Since then my preferences have shifted toward kdiff3, but mostly as a merge tool. I still favor WinMerge for simple diffs as I can set it up to ignore all whitespace changes and get a cleaner view of what really changed between those two versions of a file. I may be missing something in kdiff3 configurations but I couldn’t find a way to make that happen. However for merges kdiff3, with it’s 3 way view and common sense commands, makes it incredible for complex merges. So now I use the “right” tool for each job. Another plus is that visually I can always easily tell if I am doing a simple diff or attempting a merge.

Every time I have to set this up on a new machine I have to search for the command line arguments to pass. So, I basically am just posting this so I can find it next time.

Now if I can only get Git to use the same combination. So far it seems friendly to kdiff3 but not WinMerge…

 

WinMerge as diff tool

In Visual Studio navigate to Tools>Options>Source Control>TFS>Configure User Tools. Configure your merge tool as shown here


c:\program Files (x86)\winmerge\winMergeU.exe
/e /u /wl /wr /dl %6 /dr %7 %1 %2

 compare-config

kdiff3 as merge tool

Configure your merge tool as shown here


c:\program Files (x86)\kDiff3\kdiff3.exe
%3 --fname %8 %2 --fname %7 %1 --fname %6 -o %4

 

merge-config

wpf bootstrapping datatemplates–the chicken and the egg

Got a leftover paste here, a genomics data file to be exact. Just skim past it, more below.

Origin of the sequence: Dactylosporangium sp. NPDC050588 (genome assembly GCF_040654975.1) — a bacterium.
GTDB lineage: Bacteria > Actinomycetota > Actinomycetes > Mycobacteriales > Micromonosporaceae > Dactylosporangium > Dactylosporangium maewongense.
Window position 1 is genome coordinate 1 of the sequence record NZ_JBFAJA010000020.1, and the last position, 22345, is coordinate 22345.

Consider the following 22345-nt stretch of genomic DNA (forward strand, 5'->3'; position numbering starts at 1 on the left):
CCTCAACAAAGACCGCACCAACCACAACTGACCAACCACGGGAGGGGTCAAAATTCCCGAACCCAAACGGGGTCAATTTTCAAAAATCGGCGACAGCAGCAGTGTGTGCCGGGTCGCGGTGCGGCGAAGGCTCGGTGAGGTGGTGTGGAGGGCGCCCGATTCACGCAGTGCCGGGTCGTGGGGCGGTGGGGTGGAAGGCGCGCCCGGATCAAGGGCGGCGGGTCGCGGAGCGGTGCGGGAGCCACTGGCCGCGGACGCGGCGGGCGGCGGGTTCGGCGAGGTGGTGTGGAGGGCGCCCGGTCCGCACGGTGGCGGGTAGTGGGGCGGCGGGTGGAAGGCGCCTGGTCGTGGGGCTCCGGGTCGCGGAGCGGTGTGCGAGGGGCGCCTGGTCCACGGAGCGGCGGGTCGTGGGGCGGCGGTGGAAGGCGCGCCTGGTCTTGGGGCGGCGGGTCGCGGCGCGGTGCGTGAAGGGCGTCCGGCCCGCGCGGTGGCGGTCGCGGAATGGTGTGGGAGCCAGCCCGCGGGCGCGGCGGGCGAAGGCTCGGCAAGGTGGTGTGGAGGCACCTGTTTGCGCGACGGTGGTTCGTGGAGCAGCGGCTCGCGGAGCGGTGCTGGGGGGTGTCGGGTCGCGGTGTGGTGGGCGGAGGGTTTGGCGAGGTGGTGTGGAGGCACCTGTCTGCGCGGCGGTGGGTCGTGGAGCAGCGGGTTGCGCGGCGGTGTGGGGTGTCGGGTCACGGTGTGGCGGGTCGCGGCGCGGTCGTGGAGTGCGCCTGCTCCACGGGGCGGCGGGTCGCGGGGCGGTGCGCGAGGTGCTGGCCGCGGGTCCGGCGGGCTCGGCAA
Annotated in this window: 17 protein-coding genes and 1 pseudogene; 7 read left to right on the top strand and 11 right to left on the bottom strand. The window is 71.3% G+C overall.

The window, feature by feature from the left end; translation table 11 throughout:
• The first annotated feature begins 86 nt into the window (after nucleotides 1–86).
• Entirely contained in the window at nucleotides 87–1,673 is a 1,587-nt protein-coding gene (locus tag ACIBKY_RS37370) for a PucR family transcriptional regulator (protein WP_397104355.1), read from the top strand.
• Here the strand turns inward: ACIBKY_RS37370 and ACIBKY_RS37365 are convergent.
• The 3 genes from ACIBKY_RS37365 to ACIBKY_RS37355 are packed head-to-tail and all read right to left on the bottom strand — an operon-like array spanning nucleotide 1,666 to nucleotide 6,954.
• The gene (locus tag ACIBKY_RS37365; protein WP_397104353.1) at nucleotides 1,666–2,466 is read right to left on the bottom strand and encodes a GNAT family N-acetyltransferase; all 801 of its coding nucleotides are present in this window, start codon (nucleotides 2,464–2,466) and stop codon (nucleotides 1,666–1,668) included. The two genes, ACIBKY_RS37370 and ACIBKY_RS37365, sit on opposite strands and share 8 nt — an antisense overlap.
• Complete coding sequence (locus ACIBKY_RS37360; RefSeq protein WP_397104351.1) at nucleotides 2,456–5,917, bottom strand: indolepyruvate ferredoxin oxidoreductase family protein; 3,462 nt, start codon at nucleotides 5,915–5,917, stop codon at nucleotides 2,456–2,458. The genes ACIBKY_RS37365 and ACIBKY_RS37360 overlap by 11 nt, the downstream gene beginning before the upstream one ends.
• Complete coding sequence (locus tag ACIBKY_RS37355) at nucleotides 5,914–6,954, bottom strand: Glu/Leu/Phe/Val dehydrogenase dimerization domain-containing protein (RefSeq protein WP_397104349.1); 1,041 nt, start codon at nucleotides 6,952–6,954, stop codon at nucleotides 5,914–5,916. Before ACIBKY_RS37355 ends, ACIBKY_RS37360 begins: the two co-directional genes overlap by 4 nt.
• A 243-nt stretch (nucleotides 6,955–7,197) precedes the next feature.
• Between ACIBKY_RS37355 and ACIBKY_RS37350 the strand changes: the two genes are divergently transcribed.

I saw this post about MVVM binding issues go by on StackOverflow the other day and wanted to post a reply but never got around to it.

The basic issue the poster was dealing with was how to bootstrap a WPF application to load the first view and use a DataTemplate in a ResourceDictionary to define the View that would be displayed. Let’s build this from the “bottom” up as it were.

Define the View and ViewModel
What do you want to see and how should it look?

Let’s start with the ViewModel. The goal in the question was to show that two textboxes in the UI were bound to the same value and would show real-time the updates to the value they shared. So we have defined one public property: TestData that will be displayed/edited in our View.

using System;
using System.Collections.Generic;
using System.Linq;
using System.Text;
using System.ComponentModel;

namespace WpfTemplateBootstrap
{
/// <summary>
/// ViewModel implementing INotifyPropertyChanged so that View will be notified of changes
/// to property values
/// </summary>
class MainWindowViewModel: INotifyPropertyChanged
{
public MainWindowViewModel()
{
//set an initial value -- makes it easier to see if binding is correct on load
_testData = "hello";
}

private String _testData;
public String TestData
{
get { return _testData; }
set
{
_testData = value;
//must raise property changed with correct property name (case sensitive) for UI to stay in sync
OnPropertyChanged("TestData");

}
}

public void OnPropertyChanged(string name)
{
PropertyChangedEventHandler handler = PropertyChanged;